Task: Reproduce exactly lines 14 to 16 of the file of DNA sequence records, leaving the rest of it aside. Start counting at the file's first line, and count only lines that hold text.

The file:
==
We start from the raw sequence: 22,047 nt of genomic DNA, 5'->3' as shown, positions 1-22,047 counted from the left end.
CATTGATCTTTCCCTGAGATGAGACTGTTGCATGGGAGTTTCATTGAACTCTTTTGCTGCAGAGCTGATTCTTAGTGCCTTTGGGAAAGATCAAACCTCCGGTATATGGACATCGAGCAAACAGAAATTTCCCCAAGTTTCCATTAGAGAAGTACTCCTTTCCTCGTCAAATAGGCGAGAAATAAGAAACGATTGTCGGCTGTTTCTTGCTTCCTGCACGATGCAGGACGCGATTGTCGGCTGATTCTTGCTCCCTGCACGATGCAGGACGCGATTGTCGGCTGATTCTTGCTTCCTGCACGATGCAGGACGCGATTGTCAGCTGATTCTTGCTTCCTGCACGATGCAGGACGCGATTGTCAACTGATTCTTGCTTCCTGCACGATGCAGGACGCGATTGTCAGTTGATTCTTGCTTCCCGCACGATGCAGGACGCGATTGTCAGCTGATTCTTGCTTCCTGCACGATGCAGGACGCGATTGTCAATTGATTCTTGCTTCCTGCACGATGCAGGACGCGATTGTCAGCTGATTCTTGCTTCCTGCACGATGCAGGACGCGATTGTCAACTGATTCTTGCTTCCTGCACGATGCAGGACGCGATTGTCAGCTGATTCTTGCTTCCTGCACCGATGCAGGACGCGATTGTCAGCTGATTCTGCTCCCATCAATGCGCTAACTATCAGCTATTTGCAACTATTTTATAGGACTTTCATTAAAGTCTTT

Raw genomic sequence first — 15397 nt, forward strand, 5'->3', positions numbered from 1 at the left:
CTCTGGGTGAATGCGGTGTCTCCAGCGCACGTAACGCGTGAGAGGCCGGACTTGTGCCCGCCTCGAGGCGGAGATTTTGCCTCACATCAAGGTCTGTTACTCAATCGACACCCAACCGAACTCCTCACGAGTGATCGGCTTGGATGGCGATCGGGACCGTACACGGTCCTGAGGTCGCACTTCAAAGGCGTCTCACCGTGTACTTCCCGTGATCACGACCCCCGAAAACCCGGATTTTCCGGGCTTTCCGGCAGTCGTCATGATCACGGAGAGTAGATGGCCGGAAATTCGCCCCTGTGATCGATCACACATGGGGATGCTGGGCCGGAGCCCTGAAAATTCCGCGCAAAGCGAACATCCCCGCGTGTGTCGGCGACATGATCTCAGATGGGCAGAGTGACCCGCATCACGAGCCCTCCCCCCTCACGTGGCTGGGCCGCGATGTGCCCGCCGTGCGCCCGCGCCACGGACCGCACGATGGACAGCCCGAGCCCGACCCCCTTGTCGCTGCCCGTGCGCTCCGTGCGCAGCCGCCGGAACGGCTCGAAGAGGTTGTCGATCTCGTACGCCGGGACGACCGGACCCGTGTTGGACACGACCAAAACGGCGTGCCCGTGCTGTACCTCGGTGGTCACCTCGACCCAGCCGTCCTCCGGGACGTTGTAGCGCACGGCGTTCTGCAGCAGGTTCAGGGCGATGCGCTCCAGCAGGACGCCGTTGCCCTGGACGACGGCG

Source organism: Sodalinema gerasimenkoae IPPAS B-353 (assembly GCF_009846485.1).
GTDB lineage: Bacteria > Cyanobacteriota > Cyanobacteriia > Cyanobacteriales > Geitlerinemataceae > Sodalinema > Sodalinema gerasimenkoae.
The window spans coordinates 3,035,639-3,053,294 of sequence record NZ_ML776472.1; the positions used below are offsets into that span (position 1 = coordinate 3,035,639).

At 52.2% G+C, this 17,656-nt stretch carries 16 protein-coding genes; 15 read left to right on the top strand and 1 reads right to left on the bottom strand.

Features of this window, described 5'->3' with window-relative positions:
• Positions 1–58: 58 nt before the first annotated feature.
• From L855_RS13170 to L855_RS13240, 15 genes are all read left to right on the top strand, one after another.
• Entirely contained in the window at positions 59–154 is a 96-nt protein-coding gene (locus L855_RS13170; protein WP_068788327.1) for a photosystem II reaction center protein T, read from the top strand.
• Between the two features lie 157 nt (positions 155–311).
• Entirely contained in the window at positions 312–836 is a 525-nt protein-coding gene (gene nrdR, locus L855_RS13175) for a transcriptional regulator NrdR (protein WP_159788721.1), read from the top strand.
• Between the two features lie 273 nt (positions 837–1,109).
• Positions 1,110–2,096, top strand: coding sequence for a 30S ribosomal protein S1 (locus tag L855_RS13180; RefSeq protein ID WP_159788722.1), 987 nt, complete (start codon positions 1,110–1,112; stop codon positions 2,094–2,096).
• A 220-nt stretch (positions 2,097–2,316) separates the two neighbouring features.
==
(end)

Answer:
• Entirely contained in the window at positions 312–836 is a 525-nt protein-coding gene (gene nrdR, locus L855_RS13175) for a transcriptional regulator NrdR (protein WP_159788721.1), read from the top strand.
• Between the two features lie 273 nt (positions 837–1,109).
• Positions 1,110–2,096, top strand: coding sequence for a 30S ribosomal protein S1 (locus tag L855_RS13180; RefSeq protein ID WP_159788722.1), 987 nt, complete (start codon positions 1,110–1,112; stop codon positions 2,094–2,096).